An Italian adventurer who spent 10 months rowing more than 9,500 nautical miles across the Pacific has been rescued a mere 65 nautical miles short of his goal — Australia — after rough weather sapped him of his final shreds of energy.
Alex Bellini, (pictured, right) who began his voyage off Peruin February, contacted his wife Friday to say he was too exhausted torow his 25-foot (7.5 meter) boat any further, despite being nearly insight of the eastern Australian town of Laurieton.
Bellini’s wife contacted authorities, and an Australian tug boat towed the 30-year-old to shore. They reached Newcastle, 100 miles (160 kilometers) north of Sydney, Saturday morning.
Althoughlooking weary and thin and sporting a bushy beard, Bellini grinned andappeared in high spirits as he was reunited with his tearful wife,Francesca.
“I’m feeling good. I’m exhausted,” Bellini told The Associated Press. “I need some time to relax.”
A strong wind had hampered his efforts to get closer to shore for days. By Friday, he said, his energy was gone.
“Forthe next few days, the weather would have been even worse,” saidBellini, who has also rowed across the Mediterranean and the Atlantic.”It has been a grueling, grueling effort.”
Bellinisaid the journey was not about breaking records; he is not the firstperson to row solo across the Pacific and is not yet sure whether histrip is the longest solo journey. Instead, he said, the voyage was about testing his own limits.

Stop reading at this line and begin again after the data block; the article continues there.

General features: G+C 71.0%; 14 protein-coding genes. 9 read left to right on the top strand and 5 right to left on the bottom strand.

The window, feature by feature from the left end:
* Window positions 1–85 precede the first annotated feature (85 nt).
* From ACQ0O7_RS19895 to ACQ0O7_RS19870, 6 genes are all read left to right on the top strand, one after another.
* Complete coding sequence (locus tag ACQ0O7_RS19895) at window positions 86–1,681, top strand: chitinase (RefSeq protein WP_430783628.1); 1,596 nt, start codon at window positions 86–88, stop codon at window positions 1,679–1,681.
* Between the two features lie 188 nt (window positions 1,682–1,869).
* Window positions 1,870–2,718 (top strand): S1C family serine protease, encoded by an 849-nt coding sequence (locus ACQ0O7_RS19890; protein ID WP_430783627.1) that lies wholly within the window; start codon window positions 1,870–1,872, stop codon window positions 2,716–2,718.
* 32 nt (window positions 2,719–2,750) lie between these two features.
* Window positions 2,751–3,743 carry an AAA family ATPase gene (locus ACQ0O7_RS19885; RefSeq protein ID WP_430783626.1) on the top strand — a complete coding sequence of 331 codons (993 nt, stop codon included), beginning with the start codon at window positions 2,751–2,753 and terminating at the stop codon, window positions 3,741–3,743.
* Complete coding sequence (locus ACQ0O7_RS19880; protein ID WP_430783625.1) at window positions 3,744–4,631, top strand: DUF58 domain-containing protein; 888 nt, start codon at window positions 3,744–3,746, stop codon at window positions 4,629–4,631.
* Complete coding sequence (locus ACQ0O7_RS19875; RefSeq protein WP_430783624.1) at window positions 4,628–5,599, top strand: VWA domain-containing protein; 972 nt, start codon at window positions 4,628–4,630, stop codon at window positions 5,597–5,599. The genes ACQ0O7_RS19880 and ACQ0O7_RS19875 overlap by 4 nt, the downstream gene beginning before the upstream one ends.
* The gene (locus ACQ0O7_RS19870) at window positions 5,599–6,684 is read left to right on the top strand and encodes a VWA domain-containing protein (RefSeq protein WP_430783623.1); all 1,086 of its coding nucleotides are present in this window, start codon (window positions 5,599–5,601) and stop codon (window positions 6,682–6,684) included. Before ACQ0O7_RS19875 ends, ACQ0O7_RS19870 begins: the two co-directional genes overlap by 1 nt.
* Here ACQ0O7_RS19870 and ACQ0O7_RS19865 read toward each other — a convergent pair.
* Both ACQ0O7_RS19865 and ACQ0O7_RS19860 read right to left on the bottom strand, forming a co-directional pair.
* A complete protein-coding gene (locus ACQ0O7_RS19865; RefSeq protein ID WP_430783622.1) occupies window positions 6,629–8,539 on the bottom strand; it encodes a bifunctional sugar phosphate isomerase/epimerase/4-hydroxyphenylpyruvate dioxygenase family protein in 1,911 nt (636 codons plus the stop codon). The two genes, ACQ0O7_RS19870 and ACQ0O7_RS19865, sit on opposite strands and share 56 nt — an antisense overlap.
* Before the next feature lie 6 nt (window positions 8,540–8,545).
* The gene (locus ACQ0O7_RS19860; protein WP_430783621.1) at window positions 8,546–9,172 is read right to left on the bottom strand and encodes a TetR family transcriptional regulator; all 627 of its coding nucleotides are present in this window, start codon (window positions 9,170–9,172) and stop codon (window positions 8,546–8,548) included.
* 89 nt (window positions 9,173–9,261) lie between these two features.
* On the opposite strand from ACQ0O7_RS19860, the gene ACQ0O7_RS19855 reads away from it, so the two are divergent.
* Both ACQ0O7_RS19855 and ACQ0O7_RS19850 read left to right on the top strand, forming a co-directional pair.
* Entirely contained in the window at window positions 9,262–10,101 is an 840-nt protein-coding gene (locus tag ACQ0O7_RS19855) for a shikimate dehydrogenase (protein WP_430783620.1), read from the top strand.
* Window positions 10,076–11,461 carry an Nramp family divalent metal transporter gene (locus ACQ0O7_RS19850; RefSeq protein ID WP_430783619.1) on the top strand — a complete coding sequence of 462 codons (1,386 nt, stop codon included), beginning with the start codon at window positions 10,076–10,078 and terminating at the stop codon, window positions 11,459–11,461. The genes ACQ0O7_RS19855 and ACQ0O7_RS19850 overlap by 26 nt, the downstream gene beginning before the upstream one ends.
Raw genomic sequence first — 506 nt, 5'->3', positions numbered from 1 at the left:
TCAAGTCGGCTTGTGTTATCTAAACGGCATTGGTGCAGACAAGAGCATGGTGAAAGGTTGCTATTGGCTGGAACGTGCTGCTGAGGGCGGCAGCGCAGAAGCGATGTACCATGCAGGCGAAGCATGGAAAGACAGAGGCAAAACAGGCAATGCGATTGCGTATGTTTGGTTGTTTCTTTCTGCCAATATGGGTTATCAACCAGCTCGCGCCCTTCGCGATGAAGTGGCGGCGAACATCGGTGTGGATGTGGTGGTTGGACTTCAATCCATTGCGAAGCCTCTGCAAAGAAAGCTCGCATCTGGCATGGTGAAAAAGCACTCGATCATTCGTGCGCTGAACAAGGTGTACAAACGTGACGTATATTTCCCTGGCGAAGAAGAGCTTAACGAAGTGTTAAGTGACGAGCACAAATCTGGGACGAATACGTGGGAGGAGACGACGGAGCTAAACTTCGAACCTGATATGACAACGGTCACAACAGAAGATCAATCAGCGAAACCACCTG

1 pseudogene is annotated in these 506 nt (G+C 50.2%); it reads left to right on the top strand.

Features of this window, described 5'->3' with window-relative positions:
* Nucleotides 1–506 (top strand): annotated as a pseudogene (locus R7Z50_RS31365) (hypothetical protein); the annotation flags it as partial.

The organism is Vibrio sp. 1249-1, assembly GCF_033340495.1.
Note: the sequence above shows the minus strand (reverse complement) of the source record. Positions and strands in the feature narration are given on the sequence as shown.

“Thereasons of my trip was double. First of all was to cross the Pacific,”Bellini said. “But the other reason of my trip was making a tripinward. So it was discovering something of myself.”
Bellini used a satellite phone to keep in contact with those on land and survived on dried food and desalinated ocean water.He also used a small cooker to fry up fish and to boil water for pasta.He found himself craving sweet foods — especially tiramisu and apple cake — and was looking forward to gorging on desserts.
“It made me crazy. I want all the sweets here in Sydney,” he said with a laugh.
Theworst part of his journey was the loneliness and the longing he feltfor his wife. But despite their 10 months apart, Bellini said it was asif no time had passed when they laid eyes on each other Saturday. Thetwo plan to return to their home in Trieste, Italy, in about a week.
For now, Bellini has no immediate plans to return to the open ocean. He has other priorities.
“I miss my bed. I miss my home,” he said. “I need to go back and settle down.”